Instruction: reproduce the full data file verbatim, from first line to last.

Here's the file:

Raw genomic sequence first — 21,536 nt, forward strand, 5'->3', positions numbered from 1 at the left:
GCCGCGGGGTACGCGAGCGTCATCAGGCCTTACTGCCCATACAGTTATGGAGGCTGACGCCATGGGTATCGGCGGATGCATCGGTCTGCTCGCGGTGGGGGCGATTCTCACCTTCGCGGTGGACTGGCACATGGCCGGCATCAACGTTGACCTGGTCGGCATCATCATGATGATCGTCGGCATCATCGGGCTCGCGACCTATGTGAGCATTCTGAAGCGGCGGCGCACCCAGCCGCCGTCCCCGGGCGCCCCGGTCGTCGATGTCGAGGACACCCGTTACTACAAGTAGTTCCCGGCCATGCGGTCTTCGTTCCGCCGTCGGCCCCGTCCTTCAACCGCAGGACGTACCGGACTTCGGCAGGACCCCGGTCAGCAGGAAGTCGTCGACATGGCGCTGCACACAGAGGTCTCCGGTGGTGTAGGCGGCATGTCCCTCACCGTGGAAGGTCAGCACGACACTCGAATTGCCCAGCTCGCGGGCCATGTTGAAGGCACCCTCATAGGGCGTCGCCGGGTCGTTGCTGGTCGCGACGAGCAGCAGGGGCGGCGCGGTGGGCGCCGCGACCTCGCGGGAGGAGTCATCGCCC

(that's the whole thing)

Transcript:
Raw genomic sequence first — 21,536 nt, forward strand, 5'->3', positions numbered from 1 at the left:
GCCGCGGGGTACGCGAGCGTCATCAGGCCTTACTGCCCATACAGTTATGGAGGCTGACGCCATGGGTATCGGCGGATGCATCGGTCTGCTCGCGGTGGGGGCGATTCTCACCTTCGCGGTGGACTGGCACATGGCCGGCATCAACGTTGACCTGGTCGGCATCATCATGATGATCGTCGGCATCATCGGGCTCGCGACCTATGTGAGCATTCTGAAGCGGCGGCGCACCCAGCCGCCGTCCCCGGGCGCCCCGGTCGTCGATGTCGAGGACACCCGTTACTACAAGTAGTTCCCGGCCATGCGGTCTTCGTTCCGCCGTCGGCCCCGTCCTTCAACCGCAGGACGTACCGGACTTCGGCAGGACCCCGGTCAGCAGGAAGTCGTCGACATGGCGCTGCACACAGAGGTCTCCGGTGGTGTAGGCGGCATGTCCCTCACCGTGGAAGGTCAGCACGACACTCGAATTGCCCAGCTCGCGGGCCATGTTGAAGGCACCCTCATAGGGCGTCGCCGGGTCGTTGCTGGTCGCGACGAGCAGCAGGGGCGGCGCGGTGGGCGCCGCGACCTCGCGGGAGGAGTCATCGCCC